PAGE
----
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Chef De Cuisinart
Oct 31, 2010

Brandy does in fact, in my experience, contribute to Getting Down.

No, shuns and globals are terrible overpriced knives.

I'll do a write up on carbon care and upkeep, and a few videos when I have time later this week. Sharpening, what thinning is and how to do it, and some knife skill stuff that isn't exactly common knowledge.

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Chef De Cuisinart
Oct 31, 2010

Brandy does in fact, in my experience, contribute to Getting Down.

Well, shuns aren't terrible, they are good knives. But there are many Japanese manufacturers that produce much higher quality knives at the same price.

I have 2 global knives. They just loving suck. Soft steel, handles that pinch your fingers where other knives wouldn't, weak concave grinds that mean the knife will never be as sharp as it was out of the box, and a rough finish for the price. I can see the circular grinds from the initial sanding. My Tojitos have that, but they're half the price, and better steel!

Chef De Cuisinart
Oct 31, 2010

Brandy does in fact, in my experience, contribute to Getting Down.

Stalizard posted:

I had a completely different experience with the Dexter-Russell stuff, I used it cutting fruit for 6-8 hours a day and it was total crap. Wouldn't hold an edge, way too think, just generally useless. I would up bringing in my own beater knife, a big ol' Mercer 12" chef knife in 420J2 (among the worst blade steels) and just by virtue of blade profile it was miles ahead of the Dexter-Russell stuff.

You're sharpening your dexter wrong. The thin steel can hold an aggressive edge. I've got an old dexter sofgrip that I sharpen with a cheap accusharp and it outperforms the average German knife.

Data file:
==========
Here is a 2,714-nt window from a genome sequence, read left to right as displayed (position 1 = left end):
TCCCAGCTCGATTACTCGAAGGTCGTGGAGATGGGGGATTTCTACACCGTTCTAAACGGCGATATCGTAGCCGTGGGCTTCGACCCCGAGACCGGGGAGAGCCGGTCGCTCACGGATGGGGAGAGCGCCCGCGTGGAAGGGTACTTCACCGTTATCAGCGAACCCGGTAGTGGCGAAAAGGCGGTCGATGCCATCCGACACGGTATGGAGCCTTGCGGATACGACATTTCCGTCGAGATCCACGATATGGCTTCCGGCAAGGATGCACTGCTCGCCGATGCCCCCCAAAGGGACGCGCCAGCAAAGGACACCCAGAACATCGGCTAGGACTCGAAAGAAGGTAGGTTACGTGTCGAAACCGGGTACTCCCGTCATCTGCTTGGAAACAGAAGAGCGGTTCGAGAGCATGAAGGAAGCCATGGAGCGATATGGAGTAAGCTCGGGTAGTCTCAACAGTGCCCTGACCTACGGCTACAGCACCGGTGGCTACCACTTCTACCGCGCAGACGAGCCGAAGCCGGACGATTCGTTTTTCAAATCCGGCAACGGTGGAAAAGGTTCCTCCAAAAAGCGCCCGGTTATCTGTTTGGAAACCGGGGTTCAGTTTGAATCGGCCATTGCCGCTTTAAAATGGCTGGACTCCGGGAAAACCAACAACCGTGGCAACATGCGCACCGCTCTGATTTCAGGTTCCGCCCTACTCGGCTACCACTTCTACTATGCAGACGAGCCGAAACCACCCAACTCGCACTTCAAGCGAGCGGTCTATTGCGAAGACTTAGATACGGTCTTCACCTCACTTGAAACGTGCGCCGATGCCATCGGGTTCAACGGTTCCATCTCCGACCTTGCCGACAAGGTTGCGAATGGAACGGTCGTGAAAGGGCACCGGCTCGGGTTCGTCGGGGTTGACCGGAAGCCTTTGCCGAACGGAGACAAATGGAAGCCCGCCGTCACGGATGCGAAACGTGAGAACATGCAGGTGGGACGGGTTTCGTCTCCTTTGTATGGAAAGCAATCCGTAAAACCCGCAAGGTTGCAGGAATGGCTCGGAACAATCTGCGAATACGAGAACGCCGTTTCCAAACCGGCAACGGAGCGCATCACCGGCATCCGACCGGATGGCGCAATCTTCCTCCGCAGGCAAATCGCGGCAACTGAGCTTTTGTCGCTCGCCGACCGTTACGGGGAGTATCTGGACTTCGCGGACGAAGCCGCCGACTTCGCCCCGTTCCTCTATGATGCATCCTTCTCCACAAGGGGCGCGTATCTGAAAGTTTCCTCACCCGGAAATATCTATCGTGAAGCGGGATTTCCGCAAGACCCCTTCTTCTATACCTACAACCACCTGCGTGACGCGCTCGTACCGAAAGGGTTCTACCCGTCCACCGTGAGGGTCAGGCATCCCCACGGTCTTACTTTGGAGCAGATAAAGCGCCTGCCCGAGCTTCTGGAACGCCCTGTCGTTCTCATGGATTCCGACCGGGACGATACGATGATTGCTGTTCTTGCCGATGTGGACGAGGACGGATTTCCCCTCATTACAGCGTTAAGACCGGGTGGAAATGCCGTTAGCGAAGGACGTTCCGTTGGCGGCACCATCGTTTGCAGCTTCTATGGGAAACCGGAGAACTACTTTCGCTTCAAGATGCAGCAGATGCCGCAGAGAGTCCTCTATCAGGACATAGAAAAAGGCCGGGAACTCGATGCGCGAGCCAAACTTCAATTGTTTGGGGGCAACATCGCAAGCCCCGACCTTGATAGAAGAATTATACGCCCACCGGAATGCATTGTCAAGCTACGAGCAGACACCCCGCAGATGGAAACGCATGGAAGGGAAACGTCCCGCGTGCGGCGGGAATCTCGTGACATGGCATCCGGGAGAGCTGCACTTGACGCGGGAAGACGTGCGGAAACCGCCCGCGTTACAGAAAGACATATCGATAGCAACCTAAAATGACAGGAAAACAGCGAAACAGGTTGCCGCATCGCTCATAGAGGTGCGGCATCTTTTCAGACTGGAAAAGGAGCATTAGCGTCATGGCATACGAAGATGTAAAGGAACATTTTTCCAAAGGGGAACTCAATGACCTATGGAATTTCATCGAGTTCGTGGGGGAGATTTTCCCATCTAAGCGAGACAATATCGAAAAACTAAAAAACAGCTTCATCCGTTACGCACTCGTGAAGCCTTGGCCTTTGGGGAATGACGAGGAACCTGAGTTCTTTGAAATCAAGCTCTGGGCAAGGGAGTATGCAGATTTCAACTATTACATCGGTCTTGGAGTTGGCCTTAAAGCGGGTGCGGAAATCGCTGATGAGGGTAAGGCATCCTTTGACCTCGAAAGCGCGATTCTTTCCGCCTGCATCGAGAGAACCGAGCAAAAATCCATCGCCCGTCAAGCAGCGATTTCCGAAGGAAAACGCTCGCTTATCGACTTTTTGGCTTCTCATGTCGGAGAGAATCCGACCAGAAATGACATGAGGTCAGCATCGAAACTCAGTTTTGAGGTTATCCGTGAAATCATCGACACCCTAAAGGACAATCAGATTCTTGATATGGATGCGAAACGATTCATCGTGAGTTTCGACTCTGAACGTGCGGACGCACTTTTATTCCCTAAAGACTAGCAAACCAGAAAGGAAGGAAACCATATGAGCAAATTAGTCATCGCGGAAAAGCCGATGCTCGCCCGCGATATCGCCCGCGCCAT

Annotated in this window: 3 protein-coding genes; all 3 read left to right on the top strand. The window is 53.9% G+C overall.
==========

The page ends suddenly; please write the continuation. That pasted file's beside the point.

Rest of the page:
It's possible that Dexters steel quality has gone down, but I doubt it.

Chef De Cuisinart
Oct 31, 2010

Brandy does in fact, in my experience, contribute to Getting Down.

Paring knives are the proper steak knife, traditional steak knives are inefficient at their designed task and are more expensive.

As for the EdgePro, iirc it can't do lower than 15 degrees, so that cuts out 3 of my knives. I think it's a cool system, but it is way too expensive, and probably doesn't work well with some knife designs. Just get a nice 2-3in wide waterstone and learn how to use it.

Chef De Cuisinart
Oct 31, 2010

Brandy does in fact, in my experience, contribute to Getting Down.

You hold the blade perpendicular to the stone and work small sections at a time. It's much easier to keep your angle, and preserve the shape of your knife. My miyabi that I used to sharpen before I actually knew what I was doing is less like a gyuto and more like a honesuki now.

This is what it looked like when I bought it:


This is what it looks like now:


I actually prefer the current shape, but the knife isn't very hard. Despite the fact that it's VG-10 steel, its only about 58-59 RHC. I also probably totally hosed the original edge profile, and thinning the edge on this thing has been a real pain.